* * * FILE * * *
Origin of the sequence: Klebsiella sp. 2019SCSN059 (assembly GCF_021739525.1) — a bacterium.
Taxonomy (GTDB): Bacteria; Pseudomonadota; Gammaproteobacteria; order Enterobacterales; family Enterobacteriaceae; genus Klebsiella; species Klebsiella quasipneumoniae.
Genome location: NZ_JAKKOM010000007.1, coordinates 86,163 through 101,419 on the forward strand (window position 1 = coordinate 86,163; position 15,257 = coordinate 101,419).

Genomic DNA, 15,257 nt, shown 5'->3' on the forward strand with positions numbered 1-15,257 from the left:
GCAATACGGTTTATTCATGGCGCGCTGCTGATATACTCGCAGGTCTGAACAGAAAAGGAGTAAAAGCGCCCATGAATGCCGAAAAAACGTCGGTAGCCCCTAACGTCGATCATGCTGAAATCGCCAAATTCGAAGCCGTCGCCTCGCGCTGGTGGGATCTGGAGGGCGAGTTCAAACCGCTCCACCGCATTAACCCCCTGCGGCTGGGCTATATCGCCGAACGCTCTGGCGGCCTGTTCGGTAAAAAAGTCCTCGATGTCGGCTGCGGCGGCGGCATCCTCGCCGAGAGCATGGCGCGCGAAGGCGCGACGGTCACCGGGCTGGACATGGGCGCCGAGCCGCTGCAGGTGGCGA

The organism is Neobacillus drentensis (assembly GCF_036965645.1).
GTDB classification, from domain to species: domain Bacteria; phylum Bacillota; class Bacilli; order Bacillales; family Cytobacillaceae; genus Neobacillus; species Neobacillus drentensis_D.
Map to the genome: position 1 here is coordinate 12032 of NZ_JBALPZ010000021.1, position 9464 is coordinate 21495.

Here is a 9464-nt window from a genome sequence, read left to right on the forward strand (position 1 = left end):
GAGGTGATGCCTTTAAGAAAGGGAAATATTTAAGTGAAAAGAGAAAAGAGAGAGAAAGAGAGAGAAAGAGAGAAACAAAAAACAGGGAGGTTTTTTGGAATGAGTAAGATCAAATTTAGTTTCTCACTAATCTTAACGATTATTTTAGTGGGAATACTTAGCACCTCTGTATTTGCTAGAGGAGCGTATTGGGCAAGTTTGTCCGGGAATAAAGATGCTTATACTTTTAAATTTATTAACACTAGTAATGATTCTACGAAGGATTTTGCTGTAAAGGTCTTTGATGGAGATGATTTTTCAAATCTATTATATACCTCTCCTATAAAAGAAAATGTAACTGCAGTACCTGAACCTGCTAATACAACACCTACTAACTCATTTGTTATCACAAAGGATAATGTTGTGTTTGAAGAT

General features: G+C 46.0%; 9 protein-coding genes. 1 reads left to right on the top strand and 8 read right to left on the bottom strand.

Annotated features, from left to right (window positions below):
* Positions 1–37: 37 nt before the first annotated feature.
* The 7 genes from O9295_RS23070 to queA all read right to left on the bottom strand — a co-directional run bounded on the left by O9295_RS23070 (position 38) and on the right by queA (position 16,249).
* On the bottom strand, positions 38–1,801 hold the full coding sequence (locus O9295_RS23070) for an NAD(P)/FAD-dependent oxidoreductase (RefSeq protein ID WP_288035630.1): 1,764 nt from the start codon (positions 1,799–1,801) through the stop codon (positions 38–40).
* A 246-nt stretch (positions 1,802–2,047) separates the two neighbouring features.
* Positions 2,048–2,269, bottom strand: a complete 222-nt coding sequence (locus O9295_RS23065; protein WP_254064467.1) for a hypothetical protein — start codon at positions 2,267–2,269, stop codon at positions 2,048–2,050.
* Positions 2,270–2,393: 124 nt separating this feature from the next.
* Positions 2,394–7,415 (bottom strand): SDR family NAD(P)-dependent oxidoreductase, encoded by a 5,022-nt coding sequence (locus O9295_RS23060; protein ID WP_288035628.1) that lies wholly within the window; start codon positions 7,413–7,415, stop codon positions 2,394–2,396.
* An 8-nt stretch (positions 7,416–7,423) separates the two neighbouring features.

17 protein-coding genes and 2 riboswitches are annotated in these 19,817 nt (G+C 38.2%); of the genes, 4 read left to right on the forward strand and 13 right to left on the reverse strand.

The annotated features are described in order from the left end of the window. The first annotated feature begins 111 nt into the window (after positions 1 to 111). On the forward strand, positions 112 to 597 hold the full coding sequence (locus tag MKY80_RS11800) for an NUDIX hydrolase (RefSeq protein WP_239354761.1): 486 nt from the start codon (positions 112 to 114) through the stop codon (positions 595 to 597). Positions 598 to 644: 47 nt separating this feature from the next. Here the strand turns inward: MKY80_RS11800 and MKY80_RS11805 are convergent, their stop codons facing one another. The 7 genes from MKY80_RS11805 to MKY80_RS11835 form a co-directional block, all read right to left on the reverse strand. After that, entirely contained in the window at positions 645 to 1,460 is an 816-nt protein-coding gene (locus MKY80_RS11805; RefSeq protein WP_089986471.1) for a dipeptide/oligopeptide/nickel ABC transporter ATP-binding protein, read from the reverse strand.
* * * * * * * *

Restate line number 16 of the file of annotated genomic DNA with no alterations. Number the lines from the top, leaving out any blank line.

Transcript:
* A 246-nt stretch (positions 1,802–2,047) separates the two neighbouring features.